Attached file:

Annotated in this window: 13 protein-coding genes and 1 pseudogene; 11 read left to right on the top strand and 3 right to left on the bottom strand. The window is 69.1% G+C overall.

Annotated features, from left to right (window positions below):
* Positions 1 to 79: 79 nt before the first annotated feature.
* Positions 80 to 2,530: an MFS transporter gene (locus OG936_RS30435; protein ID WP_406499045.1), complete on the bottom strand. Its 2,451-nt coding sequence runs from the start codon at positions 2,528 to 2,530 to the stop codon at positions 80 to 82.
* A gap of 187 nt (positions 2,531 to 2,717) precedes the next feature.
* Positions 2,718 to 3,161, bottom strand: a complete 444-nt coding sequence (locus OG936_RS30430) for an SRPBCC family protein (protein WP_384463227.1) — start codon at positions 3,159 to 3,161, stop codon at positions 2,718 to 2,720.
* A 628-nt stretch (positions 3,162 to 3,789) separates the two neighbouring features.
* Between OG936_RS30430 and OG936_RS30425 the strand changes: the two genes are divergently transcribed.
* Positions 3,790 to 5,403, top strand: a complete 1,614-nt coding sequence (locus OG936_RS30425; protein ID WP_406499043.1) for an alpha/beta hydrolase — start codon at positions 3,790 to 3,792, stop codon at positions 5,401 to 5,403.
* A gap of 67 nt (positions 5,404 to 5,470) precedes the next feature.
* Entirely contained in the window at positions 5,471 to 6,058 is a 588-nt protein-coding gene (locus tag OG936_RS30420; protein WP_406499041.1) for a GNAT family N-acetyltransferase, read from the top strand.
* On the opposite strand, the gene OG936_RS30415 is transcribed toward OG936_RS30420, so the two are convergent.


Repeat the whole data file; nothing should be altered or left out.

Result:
Annotated in this window: 13 protein-coding genes and 1 pseudogene; 11 read left to right on the top strand and 3 right to left on the bottom strand. The window is 69.1% G+C overall.

Annotated features, from left to right (window positions below):
* Positions 1 to 79: 79 nt before the first annotated feature.
* Positions 80 to 2,530: an MFS transporter gene (locus OG936_RS30435; protein ID WP_406499045.1), complete on the bottom strand. Its 2,451-nt coding sequence runs from the start codon at positions 2,528 to 2,530 to the stop codon at positions 80 to 82.
* A gap of 187 nt (positions 2,531 to 2,717) precedes the next feature.
* Positions 2,718 to 3,161, bottom strand: a complete 444-nt coding sequence (locus OG936_RS30430) for an SRPBCC family protein (protein WP_384463227.1) — start codon at positions 3,159 to 3,161, stop codon at positions 2,718 to 2,720.
* A 628-nt stretch (positions 3,162 to 3,789) separates the two neighbouring features.
* Between OG936_RS30430 and OG936_RS30425 the strand changes: the two genes are divergently transcribed.
* Positions 3,790 to 5,403, top strand: a complete 1,614-nt coding sequence (locus OG936_RS30425; protein ID WP_406499043.1) for an alpha/beta hydrolase — start codon at positions 3,790 to 3,792, stop codon at positions 5,401 to 5,403.
* A gap of 67 nt (positions 5,404 to 5,470) precedes the next feature.
* Entirely contained in the window at positions 5,471 to 6,058 is a 588-nt protein-coding gene (locus tag OG936_RS30420; protein WP_406499041.1) for a GNAT family N-acetyltransferase, read from the top strand.
* On the opposite strand, the gene OG936_RS30415 is transcribed toward OG936_RS30420, so the two are convergent.